After The Buzzer
In the past few years we have learned one thing about teams that are heavily lead by stars. If that player gets injured, the team instantly drops as a whole and as a result fall short of their goals. Let’s think about a couple examples from the past few years that can backup this realization strongly. Last year in the playoffs, Kobe tore is Achilles which cost the Lakers their postseason against the Warriors and will probably be the last time they make the playoffs for at least a few years. Another example is when Derrick Rose went down with his ACL tear, which ruined Chicago’s Finals goal that year and left them struggling to stay competitive throughout last season. What if Bryant never got hurt? Where would the Lakers be? What if Rose never went down with an ACL injury? Would the Heat still be back-to-back Champions? These “what ifs” will be forever left untouched and there was nothing these teams could have done to stop it mainly because you cannot predict these types of injuries.
In 2013 however, things may just be a little bit different. In this quickly advancing technological world that we live in, a new device has come out that could allow teams to possibly prevent these injuries among others from ever happening. This new device is called OptimEye. This device, which is worn by players during workouts, practice, and even games, measures basically every type of movement that a player makes at pinpoint accuracy. From things like velocity, distance, and change in direction to heart rate and energy exertion, this thing literally does it all. The main use for this device is to track a player’s training habits and discover areas where a player may be pushing themselves too far. Once the area is recognized, teams can then work on changing that players habits to where he is far less likely to get injured from working something too hard. To sum it all up, this new technology that the NBA will be testing this season could prevent injuries that make or break a team’s season hopes.
This season there will be eight teams using this device to track their players throughout the year. The San Antonio Spurs, New York Knicks, Dallas Mavericks, and Houston Rockets are the four teams that have been revealed to the public while the other four have chosen to remain anonymous. When it comes to aging teams like the Spurs or to players who have been struggling with injury like Dwight Howard, this could really make a positive impact on how their team does during the year. This even help players like Brandon Roy and Greg Oden stay healthy for a longer period of time. If the OptimEye lives up to its hype in terms of injury prevention, it could change the world of sports without question.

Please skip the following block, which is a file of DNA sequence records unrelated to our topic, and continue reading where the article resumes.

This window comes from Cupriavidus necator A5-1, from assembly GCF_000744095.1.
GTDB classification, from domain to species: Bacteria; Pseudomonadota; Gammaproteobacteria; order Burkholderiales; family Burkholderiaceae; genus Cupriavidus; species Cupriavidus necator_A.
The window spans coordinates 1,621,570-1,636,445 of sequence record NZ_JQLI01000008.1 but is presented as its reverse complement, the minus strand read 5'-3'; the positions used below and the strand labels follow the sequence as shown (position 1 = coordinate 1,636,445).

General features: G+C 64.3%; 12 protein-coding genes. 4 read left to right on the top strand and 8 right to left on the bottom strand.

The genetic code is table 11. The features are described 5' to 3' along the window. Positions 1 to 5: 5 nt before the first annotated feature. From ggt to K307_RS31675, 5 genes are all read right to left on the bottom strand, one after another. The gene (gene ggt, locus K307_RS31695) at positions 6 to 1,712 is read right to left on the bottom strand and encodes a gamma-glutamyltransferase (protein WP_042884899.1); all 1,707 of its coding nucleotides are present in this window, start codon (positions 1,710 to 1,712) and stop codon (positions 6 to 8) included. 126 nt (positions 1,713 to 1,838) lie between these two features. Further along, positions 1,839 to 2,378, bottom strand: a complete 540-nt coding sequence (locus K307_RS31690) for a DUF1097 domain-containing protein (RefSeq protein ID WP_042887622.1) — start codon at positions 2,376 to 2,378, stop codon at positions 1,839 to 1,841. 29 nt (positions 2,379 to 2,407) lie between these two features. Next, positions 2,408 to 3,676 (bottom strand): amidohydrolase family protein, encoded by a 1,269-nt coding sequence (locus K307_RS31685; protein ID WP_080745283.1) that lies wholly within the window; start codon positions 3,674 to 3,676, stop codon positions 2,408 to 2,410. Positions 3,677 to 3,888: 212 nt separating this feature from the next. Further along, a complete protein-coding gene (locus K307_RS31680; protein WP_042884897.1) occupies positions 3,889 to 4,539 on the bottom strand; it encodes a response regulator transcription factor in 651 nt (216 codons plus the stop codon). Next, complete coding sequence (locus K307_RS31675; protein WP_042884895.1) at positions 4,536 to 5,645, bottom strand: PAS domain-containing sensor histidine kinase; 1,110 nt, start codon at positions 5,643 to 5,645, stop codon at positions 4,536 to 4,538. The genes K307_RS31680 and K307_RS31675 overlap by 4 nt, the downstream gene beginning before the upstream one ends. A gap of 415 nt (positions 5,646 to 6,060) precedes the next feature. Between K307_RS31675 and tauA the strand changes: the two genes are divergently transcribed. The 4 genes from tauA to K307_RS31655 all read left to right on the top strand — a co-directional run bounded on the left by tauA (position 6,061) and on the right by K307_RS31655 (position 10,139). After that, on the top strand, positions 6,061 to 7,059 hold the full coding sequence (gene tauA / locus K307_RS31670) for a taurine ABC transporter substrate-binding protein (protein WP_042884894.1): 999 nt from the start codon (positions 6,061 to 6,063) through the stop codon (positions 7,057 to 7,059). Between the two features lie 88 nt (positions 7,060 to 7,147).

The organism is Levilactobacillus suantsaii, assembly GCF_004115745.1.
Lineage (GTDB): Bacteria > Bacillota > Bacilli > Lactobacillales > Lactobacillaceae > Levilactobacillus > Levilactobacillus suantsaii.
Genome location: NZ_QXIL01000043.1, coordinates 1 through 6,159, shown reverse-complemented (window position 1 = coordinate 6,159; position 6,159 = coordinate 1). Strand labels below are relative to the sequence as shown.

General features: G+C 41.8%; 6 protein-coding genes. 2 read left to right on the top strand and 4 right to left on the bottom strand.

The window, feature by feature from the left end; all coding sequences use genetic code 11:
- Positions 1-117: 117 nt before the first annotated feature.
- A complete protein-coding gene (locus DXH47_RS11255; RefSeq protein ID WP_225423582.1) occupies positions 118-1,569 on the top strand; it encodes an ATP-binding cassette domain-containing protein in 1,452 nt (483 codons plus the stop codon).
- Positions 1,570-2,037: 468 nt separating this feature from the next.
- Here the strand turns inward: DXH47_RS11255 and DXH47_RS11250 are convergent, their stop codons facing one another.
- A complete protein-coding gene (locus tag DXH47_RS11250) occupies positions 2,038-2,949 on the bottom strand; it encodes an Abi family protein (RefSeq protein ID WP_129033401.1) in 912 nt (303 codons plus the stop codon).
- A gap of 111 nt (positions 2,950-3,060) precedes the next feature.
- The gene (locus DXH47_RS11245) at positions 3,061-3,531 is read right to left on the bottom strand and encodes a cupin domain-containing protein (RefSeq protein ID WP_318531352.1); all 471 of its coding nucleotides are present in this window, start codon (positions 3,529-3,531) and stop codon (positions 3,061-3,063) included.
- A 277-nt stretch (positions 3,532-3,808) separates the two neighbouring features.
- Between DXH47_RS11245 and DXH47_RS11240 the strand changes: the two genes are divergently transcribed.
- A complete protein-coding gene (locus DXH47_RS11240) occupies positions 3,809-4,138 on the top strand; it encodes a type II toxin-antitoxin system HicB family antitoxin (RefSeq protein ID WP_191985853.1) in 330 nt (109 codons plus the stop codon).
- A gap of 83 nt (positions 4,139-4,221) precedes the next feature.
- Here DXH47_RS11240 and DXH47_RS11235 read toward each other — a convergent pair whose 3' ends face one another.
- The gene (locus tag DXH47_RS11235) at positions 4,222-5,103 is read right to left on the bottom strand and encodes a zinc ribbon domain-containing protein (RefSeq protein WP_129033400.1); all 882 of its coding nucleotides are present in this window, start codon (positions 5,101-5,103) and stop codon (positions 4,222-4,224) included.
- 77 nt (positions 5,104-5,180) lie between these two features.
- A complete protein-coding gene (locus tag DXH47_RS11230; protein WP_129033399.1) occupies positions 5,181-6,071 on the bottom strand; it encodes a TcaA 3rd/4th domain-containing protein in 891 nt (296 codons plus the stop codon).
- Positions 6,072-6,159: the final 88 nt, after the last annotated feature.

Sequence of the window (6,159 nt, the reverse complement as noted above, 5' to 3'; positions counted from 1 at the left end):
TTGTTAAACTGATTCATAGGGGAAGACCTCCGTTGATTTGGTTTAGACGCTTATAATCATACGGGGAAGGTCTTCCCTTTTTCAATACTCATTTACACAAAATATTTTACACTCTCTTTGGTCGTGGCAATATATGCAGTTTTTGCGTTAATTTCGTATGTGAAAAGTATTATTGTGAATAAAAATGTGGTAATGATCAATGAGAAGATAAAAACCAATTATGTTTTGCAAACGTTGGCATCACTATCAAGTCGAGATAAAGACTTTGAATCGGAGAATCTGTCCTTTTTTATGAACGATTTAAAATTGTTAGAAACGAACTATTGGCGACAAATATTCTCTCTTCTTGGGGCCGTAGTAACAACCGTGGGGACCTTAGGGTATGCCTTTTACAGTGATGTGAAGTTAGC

If the OptimEye proves to be what it seems to be, players’ careers could be completely different. Instead of being limited from injury or from an aging and worn out body, players could stay healthy longer and have longer careers as well. We could end up seeing more players like Tim Duncan who seem to play like they are young even if they are 37 years of age.In the end, I expect to hear great things about this new device after the 2013 season and expect that all NBA teams will give it a try in the near future. The OptimEye should be something every sports team should be using to watch how their players work themselves. It could help prevent a season of disappointment and more importantly possibly prevent an individual from hurting themselves and putting their career on the line.